If you can excuse Chauncey Morehouse’s less than subtle bias and treat his examples as pedagogical conveniences rather than stylistic axioms, his mini survey of jazz drumming might prove insightful, even encouraging:
There is more room for spontaneity or “feel” in loose small group settings than in “concerted” big bands, or over-rehearsed combos for that matter. Yet the interaction between the drummer and the band in “Dixieland” (what was it like to hear that word as five letters rather than four?) is also a matter of content as well as degree.
Morehouse helped pioneer (on record, anyway) a syncopated style of drumming where drummers punctuate the beat as much as they lay it down, though not necessarily ride it a la Jo Jones or for that matter Art Blakey or Roy Haynes. Dixieland drumming stomps before it swings. As Tom Everett once described, it’s the difference between telling dancers where to put their feet down versus suggesting when to pick up their legs.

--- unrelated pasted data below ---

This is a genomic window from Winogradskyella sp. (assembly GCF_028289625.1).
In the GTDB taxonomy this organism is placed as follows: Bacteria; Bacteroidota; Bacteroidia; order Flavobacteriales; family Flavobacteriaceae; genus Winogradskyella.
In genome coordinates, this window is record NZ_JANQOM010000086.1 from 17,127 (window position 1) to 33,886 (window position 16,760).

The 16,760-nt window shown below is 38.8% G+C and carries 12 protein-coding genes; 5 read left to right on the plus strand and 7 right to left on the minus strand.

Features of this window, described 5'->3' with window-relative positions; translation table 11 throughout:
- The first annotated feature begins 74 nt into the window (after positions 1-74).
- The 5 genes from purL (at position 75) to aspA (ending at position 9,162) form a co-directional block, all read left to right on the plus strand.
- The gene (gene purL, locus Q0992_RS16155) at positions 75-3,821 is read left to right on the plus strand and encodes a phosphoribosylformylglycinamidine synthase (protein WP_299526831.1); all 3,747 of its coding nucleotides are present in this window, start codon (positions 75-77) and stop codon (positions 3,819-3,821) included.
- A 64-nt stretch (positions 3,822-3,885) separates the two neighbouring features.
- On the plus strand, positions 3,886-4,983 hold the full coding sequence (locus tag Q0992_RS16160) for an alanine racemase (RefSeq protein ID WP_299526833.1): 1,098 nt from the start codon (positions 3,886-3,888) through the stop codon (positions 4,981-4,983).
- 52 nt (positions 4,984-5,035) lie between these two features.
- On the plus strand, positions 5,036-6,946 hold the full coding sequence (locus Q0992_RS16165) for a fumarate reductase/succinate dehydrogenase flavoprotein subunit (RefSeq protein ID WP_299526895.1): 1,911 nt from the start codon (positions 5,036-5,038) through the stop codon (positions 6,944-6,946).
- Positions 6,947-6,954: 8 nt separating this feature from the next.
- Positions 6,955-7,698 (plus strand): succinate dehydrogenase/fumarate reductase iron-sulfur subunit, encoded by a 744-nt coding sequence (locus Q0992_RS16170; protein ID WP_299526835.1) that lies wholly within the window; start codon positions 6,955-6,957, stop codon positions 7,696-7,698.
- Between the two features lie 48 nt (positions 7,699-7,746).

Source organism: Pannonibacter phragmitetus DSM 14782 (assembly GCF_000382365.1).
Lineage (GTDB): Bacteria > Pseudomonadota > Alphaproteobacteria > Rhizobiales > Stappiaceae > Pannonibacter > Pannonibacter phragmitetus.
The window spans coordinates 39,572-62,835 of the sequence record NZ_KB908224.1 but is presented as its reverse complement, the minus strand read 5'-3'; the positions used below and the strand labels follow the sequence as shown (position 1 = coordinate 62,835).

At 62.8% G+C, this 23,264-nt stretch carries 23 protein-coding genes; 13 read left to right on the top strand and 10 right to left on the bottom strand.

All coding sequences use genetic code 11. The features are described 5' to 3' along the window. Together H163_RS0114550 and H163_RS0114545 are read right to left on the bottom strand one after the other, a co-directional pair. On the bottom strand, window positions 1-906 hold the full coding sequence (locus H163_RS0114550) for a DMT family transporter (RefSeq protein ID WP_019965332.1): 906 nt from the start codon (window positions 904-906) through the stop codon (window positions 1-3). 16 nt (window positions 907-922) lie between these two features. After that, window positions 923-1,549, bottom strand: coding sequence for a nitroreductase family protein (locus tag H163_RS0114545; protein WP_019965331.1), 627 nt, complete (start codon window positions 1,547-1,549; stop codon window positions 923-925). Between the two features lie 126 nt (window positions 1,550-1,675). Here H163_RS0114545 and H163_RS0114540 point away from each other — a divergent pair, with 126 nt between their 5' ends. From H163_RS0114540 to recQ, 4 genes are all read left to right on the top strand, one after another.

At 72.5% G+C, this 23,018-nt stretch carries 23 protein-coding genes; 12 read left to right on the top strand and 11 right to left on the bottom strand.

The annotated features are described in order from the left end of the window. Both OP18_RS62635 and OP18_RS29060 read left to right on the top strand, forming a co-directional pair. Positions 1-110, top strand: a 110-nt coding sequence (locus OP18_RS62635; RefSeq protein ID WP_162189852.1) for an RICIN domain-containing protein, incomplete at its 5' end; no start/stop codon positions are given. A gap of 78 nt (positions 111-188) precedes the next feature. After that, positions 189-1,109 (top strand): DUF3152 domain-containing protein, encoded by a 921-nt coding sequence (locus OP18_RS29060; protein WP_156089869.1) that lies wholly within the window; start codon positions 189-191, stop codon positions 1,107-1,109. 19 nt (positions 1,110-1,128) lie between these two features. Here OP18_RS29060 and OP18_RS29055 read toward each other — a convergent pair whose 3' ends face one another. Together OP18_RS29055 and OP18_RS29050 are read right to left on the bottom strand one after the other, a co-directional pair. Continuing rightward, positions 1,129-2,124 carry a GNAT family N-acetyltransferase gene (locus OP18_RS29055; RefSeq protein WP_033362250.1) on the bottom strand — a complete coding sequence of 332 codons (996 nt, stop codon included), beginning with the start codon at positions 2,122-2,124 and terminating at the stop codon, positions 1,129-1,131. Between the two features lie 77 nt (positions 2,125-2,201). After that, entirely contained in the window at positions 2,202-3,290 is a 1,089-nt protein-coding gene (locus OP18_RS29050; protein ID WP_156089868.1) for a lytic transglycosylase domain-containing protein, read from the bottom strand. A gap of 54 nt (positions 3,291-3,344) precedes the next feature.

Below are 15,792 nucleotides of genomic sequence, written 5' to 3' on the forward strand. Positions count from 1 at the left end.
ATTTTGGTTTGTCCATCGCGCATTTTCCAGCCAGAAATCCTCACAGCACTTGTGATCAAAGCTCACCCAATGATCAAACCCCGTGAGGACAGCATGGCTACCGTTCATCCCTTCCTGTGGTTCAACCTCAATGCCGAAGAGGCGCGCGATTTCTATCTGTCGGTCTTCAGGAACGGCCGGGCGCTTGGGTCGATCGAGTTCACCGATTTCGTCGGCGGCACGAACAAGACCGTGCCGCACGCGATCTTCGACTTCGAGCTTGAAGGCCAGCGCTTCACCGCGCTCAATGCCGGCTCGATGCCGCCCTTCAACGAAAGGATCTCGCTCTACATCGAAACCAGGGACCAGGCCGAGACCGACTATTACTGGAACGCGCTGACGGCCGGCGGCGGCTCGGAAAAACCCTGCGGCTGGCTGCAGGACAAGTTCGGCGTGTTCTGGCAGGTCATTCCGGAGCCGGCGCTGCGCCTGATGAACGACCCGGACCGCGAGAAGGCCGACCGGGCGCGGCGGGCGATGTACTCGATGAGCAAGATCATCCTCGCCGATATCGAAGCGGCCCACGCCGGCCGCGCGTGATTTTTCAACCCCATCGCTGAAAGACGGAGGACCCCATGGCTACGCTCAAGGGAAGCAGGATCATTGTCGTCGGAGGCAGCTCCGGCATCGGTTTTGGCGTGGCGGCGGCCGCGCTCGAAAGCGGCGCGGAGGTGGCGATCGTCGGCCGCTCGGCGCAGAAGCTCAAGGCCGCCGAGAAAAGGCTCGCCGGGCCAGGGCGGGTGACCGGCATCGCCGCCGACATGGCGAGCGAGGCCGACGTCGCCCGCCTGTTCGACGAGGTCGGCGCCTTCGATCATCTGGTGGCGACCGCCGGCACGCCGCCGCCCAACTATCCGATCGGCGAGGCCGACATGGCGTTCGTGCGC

Morehouse obviously knew which style he preferred and his comments seem tailored to tick off the mussic generalization copps. Yet decades later and after hundreds of textbook pages making it sound as though bop invented the concept of the drummer as more than a flesh metronome, it’s good to hear someone advocate for this style rather than merely remember it.